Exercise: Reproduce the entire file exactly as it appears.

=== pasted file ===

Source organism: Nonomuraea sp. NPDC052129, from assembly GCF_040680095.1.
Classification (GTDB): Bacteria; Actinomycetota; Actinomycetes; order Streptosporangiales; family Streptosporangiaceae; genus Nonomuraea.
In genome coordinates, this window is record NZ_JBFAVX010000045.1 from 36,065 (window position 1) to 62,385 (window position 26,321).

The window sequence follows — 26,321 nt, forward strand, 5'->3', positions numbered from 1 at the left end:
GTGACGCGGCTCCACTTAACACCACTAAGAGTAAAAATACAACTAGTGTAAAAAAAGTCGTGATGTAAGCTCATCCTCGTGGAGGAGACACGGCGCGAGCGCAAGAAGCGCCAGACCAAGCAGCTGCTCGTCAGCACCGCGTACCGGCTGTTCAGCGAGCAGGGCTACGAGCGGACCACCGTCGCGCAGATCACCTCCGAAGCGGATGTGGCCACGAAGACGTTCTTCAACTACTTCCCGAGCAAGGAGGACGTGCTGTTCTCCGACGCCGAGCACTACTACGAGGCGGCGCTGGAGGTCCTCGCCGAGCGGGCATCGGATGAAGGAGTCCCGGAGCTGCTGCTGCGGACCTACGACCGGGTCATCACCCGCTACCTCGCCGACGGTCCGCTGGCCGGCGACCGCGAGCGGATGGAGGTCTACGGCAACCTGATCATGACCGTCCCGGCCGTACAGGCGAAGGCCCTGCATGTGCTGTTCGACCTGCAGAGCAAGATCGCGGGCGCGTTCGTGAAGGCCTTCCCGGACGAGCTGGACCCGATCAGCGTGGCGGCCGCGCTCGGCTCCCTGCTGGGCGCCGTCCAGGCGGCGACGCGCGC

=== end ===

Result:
Source organism: Nonomuraea sp. NPDC052129, from assembly GCF_040680095.1.
Classification (GTDB): Bacteria; Actinomycetota; Actinomycetes; order Streptosporangiales; family Streptosporangiaceae; genus Nonomuraea.
In genome coordinates, this window is record NZ_JBFAVX010000045.1 from 36,065 (window position 1) to 62,385 (window position 26,321).

The window sequence follows — 26,321 nt, forward strand, 5'->3', positions numbered from 1 at the left end:
GTGACGCGGCTCCACTTAACACCACTAAGAGTAAAAATACAACTAGTGTAAAAAAAGTCGTGATGTAAGCTCATCCTCGTGGAGGAGACACGGCGCGAGCGCAAGAAGCGCCAGACCAAGCAGCTGCTCGTCAGCACCGCGTACCGGCTGTTCAGCGAGCAGGGCTACGAGCGGACCACCGTCGCGCAGATCACCTCCGAAGCGGATGTGGCCACGAAGACGTTCTTCAACTACTTCCCGAGCAAGGAGGACGTGCTGTTCTCCGACGCCGAGCACTACTACGAGGCGGCGCTGGAGGTCCTCGCCGAGCGGGCATCGGATGAAGGAGTCCCGGAGCTGCTGCTGCGGACCTACGACCGGGTCATCACCCGCTACCTCGCCGACGGTCCGCTGGCCGGCGACCGCGAGCGGATGGAGGTCTACGGCAACCTGATCATGACCGTCCCGGCCGTACAGGCGAAGGCCCTGCATGTGCTGTTCGACCTGCAGAGCAAGATCGCGGGCGCGTTCGTGAAGGCCTTCCCGGACGAGCTGGACCCGATCAGCGTGGCGGCCGCGCTCGGCTCCCTGCTGGGCGCCGTCCAGGCGGCGACGCGCGC